Birthday Reef: 25-50 meters (83-170 feet), south of the Mombasa Marine Park, rich soft and hard corals, gorgonians, sponges, sea whips, reef tropicals including anthias and damselfish, wrasses, surgeonfish, butterflyfish, porcupine puffers, schools of batfish, snapper, fusiliers and jacks, big groupers, barracuda, tuna, whitetip reef sharks, strong current possible, experienced level
Angie’s Place: 11 meters (38 feet) maximum depth, on the inner reef, lots of macro critters like seahorses, octopus, scorpionfish, good for night dives, all levels
Globe Star Wreck: 8 meters (25 feet), a cargo ship that ran aground in the 1970s, a lot has been salvaged, engine block and propeller remain, well encrusted with corals and sponges, moray eels, lionfish, scorpionfish, all levels
With the pristine coral reefs and shipwrecks, colorful anemones, sponges and encrusting invertebrates, blue-spotted stingrays, lobster, scorpionfish, frogfish and other macro critters, and schools of mixed yellow and blue line snapper, pelagics, turtles, manta rays and dolphins, and the world-famous land-based wildlife and historical and cultural sites, as well, there are many excellent photo opportunities. For information and reviews of dive cameras, click here:
Mombasa is served by Moi International Airport with frequent connections to domestic, African, Middle Eastern and European destinations. There is a modern 5-hour rail service to Nairobi from the Mombasa Terminus 18 kilometers (11.25 miles) outside of town. Taxi service is expensive and at times hard to locate. Tuktuks (3 wheeled vehicles) and matutus (minibusses) are more available and cheaper. The main port handles cargo and international cruise ships. To go to the south coast from Mombasa Island there are no bridges, so a short ferry trip is a way to handle it. Cars can be rented or hired with a driver. Motorbikes are also popular rental transportation.
There are at least 16 dive shops, a number of which are affiliated with resorts, that operate in the Mombasa area. They are in operation year-round and offer a full range of services including equipment rental, dive courses, guiding and boat dive cruises. There are at least 305 accommodations of every level available from $7 to $2,414 per night. The website linked below is a good source for the available options and can arrange a booking. You can easily find the locations on the map provided on this site. Their rates are the lowest and it is free to cancel or change dates.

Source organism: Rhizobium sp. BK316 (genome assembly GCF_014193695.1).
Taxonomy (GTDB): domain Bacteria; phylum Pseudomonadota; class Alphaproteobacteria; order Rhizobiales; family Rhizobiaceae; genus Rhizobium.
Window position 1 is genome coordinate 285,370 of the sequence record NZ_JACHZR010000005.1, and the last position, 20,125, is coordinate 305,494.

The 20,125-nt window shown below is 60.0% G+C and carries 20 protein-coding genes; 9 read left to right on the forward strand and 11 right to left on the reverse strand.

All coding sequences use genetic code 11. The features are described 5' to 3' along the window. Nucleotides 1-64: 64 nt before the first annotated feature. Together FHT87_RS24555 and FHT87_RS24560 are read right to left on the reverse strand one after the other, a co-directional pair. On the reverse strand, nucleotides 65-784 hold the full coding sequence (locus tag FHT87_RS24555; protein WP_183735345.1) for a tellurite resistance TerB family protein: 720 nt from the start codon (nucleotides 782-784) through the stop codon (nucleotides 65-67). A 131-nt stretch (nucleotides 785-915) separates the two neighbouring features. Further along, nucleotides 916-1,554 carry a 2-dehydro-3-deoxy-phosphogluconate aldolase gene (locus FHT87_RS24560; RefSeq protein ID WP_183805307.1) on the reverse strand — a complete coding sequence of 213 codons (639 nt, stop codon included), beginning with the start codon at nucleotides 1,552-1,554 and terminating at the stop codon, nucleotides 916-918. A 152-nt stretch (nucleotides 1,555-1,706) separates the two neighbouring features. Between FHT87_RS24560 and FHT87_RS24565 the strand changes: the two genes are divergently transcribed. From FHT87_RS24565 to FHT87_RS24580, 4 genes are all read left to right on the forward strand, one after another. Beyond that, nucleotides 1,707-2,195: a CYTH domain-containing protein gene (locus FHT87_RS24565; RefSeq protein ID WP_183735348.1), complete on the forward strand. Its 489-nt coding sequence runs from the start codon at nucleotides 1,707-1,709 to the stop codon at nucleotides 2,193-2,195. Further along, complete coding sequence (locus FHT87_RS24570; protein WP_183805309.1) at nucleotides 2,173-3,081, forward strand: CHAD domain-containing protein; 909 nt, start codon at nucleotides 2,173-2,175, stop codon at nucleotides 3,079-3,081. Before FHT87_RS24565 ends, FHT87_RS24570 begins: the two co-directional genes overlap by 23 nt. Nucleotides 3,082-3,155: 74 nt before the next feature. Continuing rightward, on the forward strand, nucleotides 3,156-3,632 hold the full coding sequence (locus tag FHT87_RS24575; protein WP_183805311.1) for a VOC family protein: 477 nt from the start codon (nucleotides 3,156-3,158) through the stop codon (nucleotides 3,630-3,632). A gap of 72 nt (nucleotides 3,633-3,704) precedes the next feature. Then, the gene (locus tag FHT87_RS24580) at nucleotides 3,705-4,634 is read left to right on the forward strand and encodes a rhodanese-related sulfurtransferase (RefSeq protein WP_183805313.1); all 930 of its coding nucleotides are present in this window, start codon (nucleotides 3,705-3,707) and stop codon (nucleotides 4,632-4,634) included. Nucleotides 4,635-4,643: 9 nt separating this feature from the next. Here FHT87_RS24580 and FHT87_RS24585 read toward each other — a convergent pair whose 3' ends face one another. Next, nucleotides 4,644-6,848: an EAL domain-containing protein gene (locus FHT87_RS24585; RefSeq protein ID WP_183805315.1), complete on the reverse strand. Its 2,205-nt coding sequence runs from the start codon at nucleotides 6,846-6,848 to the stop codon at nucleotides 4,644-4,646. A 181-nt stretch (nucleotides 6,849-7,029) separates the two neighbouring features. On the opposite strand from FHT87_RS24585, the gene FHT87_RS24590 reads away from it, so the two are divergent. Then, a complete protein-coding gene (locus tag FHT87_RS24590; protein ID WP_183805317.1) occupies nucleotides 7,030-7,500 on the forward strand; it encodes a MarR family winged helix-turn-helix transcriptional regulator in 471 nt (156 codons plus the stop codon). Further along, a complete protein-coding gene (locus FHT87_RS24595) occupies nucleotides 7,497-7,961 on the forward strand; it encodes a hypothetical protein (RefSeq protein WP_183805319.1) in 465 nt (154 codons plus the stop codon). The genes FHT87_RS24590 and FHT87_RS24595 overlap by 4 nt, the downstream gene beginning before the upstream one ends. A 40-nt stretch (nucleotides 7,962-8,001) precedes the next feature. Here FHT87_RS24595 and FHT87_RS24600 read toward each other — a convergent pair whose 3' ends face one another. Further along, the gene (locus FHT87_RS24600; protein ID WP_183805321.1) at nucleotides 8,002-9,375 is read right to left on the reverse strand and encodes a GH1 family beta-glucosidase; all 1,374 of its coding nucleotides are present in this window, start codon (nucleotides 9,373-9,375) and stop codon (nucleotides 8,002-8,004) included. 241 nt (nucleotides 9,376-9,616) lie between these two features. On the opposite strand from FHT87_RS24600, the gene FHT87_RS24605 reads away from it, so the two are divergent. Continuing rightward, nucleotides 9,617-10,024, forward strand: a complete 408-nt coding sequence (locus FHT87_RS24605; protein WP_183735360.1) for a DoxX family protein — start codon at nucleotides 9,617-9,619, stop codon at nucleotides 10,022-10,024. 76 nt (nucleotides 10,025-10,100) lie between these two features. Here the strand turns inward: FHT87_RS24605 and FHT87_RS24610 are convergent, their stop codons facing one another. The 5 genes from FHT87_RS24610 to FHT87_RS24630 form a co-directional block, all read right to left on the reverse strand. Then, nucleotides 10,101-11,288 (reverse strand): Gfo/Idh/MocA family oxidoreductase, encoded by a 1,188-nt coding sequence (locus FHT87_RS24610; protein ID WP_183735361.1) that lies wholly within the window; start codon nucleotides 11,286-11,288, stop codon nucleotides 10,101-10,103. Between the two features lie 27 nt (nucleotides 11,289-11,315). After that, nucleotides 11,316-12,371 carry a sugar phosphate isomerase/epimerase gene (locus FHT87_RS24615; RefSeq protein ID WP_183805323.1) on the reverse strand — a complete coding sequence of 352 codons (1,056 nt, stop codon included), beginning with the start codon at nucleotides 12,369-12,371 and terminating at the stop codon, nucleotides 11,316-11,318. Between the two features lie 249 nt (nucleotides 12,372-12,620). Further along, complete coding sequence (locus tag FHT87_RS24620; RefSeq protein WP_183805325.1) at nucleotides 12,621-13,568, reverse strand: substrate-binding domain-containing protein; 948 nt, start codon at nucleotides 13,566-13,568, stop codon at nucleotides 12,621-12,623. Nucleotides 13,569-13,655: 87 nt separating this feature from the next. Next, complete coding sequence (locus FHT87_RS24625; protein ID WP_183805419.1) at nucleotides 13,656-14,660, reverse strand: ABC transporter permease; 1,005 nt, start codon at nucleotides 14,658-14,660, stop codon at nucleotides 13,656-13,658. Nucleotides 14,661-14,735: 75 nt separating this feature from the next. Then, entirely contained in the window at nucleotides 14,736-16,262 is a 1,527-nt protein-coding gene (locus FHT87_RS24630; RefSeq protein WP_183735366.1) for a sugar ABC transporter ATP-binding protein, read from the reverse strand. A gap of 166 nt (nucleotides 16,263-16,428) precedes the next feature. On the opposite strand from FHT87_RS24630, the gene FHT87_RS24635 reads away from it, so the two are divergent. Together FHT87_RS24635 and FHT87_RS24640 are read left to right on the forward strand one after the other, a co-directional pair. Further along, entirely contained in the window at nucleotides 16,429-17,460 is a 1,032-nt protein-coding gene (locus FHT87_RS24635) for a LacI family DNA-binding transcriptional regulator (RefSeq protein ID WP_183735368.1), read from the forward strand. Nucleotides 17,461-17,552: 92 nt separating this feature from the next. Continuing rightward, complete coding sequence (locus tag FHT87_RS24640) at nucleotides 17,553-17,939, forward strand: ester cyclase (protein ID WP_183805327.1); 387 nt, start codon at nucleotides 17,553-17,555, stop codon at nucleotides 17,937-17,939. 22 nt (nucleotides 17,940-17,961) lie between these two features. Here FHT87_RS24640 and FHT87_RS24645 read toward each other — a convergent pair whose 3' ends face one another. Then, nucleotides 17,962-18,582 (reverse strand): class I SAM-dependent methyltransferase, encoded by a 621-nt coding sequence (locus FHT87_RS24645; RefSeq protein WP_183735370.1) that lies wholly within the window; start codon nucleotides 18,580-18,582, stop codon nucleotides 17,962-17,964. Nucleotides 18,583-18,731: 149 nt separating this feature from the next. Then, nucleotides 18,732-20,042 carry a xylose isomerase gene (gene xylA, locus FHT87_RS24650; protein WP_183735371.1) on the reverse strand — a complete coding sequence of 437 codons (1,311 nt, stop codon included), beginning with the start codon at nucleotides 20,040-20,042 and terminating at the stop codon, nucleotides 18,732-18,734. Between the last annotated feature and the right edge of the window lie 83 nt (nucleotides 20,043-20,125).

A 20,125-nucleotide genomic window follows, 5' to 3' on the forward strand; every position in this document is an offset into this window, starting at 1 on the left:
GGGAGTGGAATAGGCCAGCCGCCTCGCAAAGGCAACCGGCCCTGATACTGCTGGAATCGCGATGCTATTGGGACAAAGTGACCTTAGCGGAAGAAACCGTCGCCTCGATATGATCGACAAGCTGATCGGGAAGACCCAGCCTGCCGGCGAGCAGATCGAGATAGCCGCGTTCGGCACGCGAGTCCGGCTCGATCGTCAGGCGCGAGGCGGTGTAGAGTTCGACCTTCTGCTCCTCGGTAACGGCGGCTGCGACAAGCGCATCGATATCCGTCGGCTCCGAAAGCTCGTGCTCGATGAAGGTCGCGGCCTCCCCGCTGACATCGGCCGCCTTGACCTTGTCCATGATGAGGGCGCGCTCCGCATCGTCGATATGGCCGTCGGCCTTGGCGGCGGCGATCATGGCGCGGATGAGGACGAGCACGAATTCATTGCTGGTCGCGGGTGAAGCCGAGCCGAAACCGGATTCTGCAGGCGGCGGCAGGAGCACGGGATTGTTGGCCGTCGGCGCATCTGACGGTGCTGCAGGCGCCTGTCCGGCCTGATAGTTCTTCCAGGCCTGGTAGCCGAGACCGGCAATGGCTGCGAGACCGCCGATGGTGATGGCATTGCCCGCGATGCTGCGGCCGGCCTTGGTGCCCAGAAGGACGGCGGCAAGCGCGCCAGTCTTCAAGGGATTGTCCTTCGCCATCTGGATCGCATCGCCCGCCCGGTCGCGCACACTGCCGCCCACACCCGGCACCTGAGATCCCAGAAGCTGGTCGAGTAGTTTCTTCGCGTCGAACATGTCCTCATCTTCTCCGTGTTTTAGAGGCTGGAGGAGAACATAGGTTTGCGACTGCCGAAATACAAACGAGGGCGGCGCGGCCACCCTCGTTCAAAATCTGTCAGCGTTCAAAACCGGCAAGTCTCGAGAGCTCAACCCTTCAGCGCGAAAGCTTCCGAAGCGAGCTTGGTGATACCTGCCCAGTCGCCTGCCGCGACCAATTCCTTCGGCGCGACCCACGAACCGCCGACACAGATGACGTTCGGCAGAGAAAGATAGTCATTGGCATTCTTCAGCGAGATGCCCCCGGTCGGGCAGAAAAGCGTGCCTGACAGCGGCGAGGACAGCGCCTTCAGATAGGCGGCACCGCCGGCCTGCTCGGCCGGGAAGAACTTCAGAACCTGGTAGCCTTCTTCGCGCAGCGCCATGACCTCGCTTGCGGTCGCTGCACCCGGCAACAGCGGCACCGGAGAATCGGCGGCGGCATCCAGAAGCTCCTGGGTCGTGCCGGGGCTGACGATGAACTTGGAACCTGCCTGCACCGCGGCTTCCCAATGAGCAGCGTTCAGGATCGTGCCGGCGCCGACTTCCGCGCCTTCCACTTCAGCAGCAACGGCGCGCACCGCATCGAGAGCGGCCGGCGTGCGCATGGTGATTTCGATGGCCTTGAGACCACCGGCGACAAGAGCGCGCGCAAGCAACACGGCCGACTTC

Things to do in Mombasa (aside from scuba diving)
The history and cultural vibrancy of Mombasa provide many places to explore and things to do. Here are some of them: Fort Jesus, Old Town, Haller Park, go-karting, Mamba Village Center (crocodiles), dhow ride to Wasini Island, Shimba Hills National Reserve, Nguuni Nature Sanctuary, Jahazi Coffee House, Swahili food, Pirates Beach, various ethnic restaurants, clubbing and live music, Bombolulu Workshop, Kongowea Market, Marikiti Market, Maasai Market, ferry ride, Kenyan coffee, toad trip to Kilifi or Malindi, tuk-tuk ride and/or drink a cocktail at Forty Thieves Beach Bar. Check the video below for a look.
A cushion for emergencies provides peace of mind when on vacation. I recommend this diving insurance as they have worldwide coverage and provide scuba divers a quality insurance and medical assistance service.
Feedback and Comments
I hope you found this post on Kenya scuba diving interesting and useful. If you have any questions or ideas, please feel free to share them in the comments section. I’d love to know of any experience you have diving in Kenya. If there is no comments section directly below, click here: >>comments<<